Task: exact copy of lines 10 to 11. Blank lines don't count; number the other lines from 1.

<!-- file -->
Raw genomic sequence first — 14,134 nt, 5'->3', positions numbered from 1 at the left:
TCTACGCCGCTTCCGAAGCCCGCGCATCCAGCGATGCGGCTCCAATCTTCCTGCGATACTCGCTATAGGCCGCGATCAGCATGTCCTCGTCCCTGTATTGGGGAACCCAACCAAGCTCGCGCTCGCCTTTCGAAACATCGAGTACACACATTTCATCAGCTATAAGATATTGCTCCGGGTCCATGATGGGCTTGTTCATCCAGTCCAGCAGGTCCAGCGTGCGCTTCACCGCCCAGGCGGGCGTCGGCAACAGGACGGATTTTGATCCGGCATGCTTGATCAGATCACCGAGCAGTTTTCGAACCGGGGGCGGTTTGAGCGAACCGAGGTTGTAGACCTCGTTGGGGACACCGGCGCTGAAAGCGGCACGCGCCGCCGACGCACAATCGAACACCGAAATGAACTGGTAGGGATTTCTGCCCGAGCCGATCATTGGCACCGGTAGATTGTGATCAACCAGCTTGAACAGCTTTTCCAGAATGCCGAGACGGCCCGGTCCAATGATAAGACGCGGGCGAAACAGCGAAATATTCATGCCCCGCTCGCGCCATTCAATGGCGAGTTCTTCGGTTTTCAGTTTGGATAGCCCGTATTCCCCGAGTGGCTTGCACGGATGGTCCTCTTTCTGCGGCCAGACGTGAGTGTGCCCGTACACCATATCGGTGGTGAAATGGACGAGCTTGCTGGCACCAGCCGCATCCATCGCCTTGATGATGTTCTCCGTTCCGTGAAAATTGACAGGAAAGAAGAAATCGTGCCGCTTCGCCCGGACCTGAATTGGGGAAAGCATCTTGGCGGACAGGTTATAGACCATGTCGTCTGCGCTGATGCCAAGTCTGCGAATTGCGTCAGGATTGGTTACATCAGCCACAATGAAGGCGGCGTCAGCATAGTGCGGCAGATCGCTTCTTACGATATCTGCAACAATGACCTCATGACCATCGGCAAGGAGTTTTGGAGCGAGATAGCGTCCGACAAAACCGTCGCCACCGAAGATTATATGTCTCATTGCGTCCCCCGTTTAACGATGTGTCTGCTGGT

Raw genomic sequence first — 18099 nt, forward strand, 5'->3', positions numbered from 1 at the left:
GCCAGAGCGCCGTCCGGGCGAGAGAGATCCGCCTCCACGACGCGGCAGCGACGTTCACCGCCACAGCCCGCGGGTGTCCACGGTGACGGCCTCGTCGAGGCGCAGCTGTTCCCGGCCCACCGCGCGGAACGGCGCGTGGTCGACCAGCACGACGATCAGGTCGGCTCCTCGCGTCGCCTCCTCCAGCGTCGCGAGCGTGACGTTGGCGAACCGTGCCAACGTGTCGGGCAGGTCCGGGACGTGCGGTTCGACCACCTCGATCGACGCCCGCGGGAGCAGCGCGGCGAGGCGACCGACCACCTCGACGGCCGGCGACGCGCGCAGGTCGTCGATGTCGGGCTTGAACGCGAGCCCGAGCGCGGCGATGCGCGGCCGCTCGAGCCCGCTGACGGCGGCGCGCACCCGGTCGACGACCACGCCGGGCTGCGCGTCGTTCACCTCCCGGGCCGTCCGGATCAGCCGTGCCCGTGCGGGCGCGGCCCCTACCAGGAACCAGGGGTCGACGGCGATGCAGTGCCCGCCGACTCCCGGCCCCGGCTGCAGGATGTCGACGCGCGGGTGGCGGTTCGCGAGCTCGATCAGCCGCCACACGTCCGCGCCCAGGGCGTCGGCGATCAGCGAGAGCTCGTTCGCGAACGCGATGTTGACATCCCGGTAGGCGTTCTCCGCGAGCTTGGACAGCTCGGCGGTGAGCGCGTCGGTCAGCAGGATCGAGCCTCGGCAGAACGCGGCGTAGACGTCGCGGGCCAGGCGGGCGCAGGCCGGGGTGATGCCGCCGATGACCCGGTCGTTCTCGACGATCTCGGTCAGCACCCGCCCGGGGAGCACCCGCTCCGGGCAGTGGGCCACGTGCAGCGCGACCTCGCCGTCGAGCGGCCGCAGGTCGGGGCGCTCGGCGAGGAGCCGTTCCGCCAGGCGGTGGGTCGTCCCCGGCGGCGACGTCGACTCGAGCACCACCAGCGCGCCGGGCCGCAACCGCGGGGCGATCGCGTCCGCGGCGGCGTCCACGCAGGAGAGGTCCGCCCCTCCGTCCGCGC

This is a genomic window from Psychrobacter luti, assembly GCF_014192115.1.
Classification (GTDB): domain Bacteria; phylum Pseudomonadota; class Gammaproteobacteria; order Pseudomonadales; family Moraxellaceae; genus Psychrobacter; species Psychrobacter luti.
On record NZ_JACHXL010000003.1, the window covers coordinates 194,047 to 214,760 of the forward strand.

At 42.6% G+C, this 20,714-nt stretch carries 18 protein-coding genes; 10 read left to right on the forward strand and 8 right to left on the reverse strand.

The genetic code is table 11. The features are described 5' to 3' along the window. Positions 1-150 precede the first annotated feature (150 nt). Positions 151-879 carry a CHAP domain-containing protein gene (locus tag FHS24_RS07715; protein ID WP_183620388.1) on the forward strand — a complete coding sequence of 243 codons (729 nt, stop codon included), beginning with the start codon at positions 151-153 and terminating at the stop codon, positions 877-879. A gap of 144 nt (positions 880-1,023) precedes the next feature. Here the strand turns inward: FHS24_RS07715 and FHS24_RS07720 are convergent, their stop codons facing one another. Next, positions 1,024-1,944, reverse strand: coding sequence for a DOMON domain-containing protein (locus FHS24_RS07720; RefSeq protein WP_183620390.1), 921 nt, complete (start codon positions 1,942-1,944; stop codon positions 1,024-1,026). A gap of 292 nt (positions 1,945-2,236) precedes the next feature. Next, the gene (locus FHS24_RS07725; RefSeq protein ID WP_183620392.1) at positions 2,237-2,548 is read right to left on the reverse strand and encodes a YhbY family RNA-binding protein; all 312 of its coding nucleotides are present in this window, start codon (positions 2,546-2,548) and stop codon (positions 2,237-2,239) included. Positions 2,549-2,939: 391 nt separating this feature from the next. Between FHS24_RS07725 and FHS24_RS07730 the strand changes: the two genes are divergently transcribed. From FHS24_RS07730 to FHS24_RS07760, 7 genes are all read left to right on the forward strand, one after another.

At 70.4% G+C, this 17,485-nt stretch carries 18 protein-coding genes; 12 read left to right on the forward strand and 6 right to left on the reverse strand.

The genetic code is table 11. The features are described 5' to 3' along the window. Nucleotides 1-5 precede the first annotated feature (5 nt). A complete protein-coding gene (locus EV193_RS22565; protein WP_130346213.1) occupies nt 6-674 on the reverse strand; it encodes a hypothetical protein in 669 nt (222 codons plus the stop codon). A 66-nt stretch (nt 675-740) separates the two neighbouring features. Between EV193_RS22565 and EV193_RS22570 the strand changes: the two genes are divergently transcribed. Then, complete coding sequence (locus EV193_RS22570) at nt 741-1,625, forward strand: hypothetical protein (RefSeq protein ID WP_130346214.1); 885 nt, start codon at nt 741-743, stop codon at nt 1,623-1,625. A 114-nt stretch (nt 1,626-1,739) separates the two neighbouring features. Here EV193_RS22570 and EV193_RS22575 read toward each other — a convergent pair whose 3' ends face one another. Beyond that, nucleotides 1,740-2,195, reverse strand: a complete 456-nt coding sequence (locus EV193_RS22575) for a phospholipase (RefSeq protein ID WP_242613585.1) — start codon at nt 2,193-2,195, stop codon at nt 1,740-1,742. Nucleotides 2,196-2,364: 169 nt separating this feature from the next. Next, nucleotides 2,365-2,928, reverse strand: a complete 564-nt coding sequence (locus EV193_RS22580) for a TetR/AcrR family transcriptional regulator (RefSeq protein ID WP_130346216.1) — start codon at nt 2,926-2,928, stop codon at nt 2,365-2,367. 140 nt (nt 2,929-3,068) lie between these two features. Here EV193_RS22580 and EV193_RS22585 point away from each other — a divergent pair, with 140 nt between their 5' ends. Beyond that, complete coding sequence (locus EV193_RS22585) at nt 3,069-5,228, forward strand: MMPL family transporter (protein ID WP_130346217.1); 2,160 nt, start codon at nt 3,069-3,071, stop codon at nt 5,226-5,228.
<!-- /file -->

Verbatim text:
At 70.4% G+C, this 17,485-nt stretch carries 18 protein-coding genes; 12 read left to right on the forward strand and 6 right to left on the reverse strand.

The genetic code is table 11. The features are described 5' to 3' along the window. Nucleotides 1-5 precede the first annotated feature (5 nt). A complete protein-coding gene (locus EV193_RS22565; protein WP_130346213.1) occupies nt 6-674 on the reverse strand; it encodes a hypothetical protein in 669 nt (222 codons plus the stop codon). A 66-nt stretch (nt 675-740) separates the two neighbouring features. Between EV193_RS22565 and EV193_RS22570 the strand changes: the two genes are divergently transcribed. Then, complete coding sequence (locus EV193_RS22570) at nt 741-1,625, forward strand: hypothetical protein (RefSeq protein ID WP_130346214.1); 885 nt, start codon at nt 741-743, stop codon at nt 1,623-1,625. A 114-nt stretch (nt 1,626-1,739) separates the two neighbouring features. Here EV193_RS22570 and EV193_RS22575 read toward each other — a convergent pair whose 3' ends face one another. Beyond that, nucleotides 1,740-2,195, reverse strand: a complete 456-nt coding sequence (locus EV193_RS22575) for a phospholipase (RefSeq protein ID WP_242613585.1) — start codon at nt 2,193-2,195, stop codon at nt 1,740-1,742. Nucleotides 2,196-2,364: 169 nt separating this feature from the next. Next, nucleotides 2,365-2,928, reverse strand: a complete 564-nt coding sequence (locus EV193_RS22580) for a TetR/AcrR family transcriptional regulator (RefSeq protein ID WP_130346216.1) — start codon at nt 2,926-2,928, stop codon at nt 2,365-2,367. 140 nt (nt 2,929-3,068) lie between these two features. Here EV193_RS22580 and EV193_RS22585 point away from each other — a divergent pair, with 140 nt between their 5' ends. Beyond that, complete coding sequence (locus EV193_RS22585) at nt 3,069-5,228, forward strand: MMPL family transporter (protein ID WP_130346217.1); 2,160 nt, start codon at nt 3,069-3,071, stop codon at nt 5,226-5,228.